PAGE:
Treating HER2+ Metastatic Breast Cancer: Caitlin’s Story - Episode 7
Sara A. Hurvitz, M.D., reviews the advances in HER2+ metastatic breast cancer that have been made over the past decade.
Sara A. Hurvitz, M.D.: There have been a number of advances since we first met. Trastuzumab was FDA-approved for advanced, or stage 4, breast cancer in 1998. Then lapatinib was approved in 2007, so it took almost 10 years for a second HER2 [human epidermal growth factor receptor 2]-targeted therapy to be approved. In 2012 and 2013, we had 2 more agents. Then, as we jump to 2019 and 2020, we have a slew of new approvals. It is an exciting time, but it also can be a bit of a confusing time for clinicians who are treating stage 4 breast cancer because there are so many options.
We now always start in the metastatic setting with a taxane, like you got, and trastuzumab, and we combine it with pertuzumab. If you were diagnosed today with stage 4, that would be the regimen, which is pretty similar to what you had. As the second-line therapy, the standard of care is TDM1 [trastuzumab emtansine], which is what you received. The toxicity you experienced was quite significant, which is why we took you off of it. Not everybody has that experience, but you experienced significant toxicities from it. If I’m recalling correctly, it was neuropathy, nausea, and your liver wasn’t happy.
So we switched you to the trastuzumab/pertuzumab and endocrine therapy since you’re triple-positive. Your tumor has estrogen receptors, as well as the HER2. That worked for a good long time.
Caitlin Flanagan: That was easy.
Sara A. Hurvitz, M.D.: Yes, you felt great on that.
Caitlin Flanagan: Yes, I did.
Sara A. Hurvitz, M.D.: But now, in the third-line setting and beyond, we have all of these therapies from which to choose. How to sequence them is tricky, because we don’t have any clinical trials saying, “If you do this one third and this one fourth, and this one fifth, patients will live longer than if you do it in this reverse order,” so we have to use the side effect profile and what we know about the drug’s activity. Some of these drugs penetrate the blood-brain barrier and actually prevent brain metastases or delay the presentation of brain metastases. About 30% to 50% of patients with HER2-positive breast cancer can develop brain metastases, so this is a huge area of unmet need, and that’s really exciting that we have agents that do that now.
Then, we have another drug like TDM1. It really packs a punch. It’s a very active therapy, but it has side effects associated with it like pneumonitis, which is inflammation of the lungs. We wouldn’t want to give it to somebody who has underlying issues with their lungs, like pulmonary fibrosis or a history of pneumonitis.
We use a lot of individual patient factors—where the disease is, how healthy the patient is, what other problems the patient has in their medical world, diabetes, high blood pressure, heart disease—to help us decide. Then, of course, we factor in the patient’s goals; as you stated, goals of wanting to be alive as long as possible, but also measured against the side effect profile of each of these agents.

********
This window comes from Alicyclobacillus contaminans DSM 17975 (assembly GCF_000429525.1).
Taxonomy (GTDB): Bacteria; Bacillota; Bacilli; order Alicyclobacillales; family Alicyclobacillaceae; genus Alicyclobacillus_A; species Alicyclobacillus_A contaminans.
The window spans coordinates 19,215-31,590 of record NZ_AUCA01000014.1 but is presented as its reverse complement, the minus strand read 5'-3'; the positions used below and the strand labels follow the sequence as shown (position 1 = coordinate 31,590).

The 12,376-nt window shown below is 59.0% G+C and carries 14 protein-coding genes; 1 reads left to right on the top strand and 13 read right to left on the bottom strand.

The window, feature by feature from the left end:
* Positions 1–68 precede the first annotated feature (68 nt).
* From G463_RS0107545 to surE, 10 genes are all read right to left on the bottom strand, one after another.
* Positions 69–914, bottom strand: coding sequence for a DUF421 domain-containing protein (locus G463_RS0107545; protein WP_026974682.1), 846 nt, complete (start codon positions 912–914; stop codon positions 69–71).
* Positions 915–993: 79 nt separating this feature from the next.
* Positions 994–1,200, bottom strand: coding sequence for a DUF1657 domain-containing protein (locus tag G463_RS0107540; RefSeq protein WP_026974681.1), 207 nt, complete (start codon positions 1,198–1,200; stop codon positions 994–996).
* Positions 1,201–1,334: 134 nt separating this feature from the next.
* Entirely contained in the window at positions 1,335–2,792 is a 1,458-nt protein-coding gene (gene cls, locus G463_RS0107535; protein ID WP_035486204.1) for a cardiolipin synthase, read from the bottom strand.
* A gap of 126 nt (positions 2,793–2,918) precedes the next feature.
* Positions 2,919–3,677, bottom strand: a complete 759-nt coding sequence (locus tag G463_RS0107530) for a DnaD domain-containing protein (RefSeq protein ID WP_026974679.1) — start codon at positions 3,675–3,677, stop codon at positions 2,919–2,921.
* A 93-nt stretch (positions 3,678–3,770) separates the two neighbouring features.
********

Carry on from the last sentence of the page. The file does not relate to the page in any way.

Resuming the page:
In my own practice, after TDM1, I will use either tucatinib/capecitabine/trastuzumab, which was FDA-approved last year in 2020, or I will use TDXd [trastuzumab deruxtecan], which is the antibody-drug conjugate. For you, I was concerned about the toxicity of the TDXd, given how hard TDM1 was for you. You didn’t have a huge disease burden at your time of progression, so I didn’t feel like I needed to give you something that was really tough that was going to knock the disease back. And the data regarding tucatinib are quite phenomenal. It’s been shown to not only lengthen the time a woman can live with this disease without it being out of control, but it also improves survival, and it improves survival in patients with active brain metastases—it may be providing protection there. That’s why I made that recommendation.
But when I first told you about the regimen, do you recall our conversation or what I told you about the drugs?
Caitlin Flanagan: I had a scan after having my numbers going up. Then you called and said, “We need to talk today.” I thought, “Uh-oh.” You said I could come in or call, and I called. You were like, “OK, great. It’s Sara. I’m in the room, and Maddie’s in the room,” and I thought, “Oh, this is really scary.“
But then it wasn’t that scary because you said very gently, “Well, there are some nuances in the scan. We should treat these nuances, but nothing’s really bad or terrible right now.” You started going through all the different things, but I remembered the one, I think it was the first one you mentioned, about the brain. My whole life is reading and writing. I’m a writer. I’m sure everybody is most terrified of brain metastases. But everything about it frightens me, like not being considered compos mentis to make any end-of-life decisions. I’m really afraid of brain metastases.
When you had said that this one was particularly made, or that was a particular feature, I thought, “That one sounds good. What do you think?” You said, “Yes, I think that’s why I said that first, because that would be a good choice.”
Transcript edited for clarity.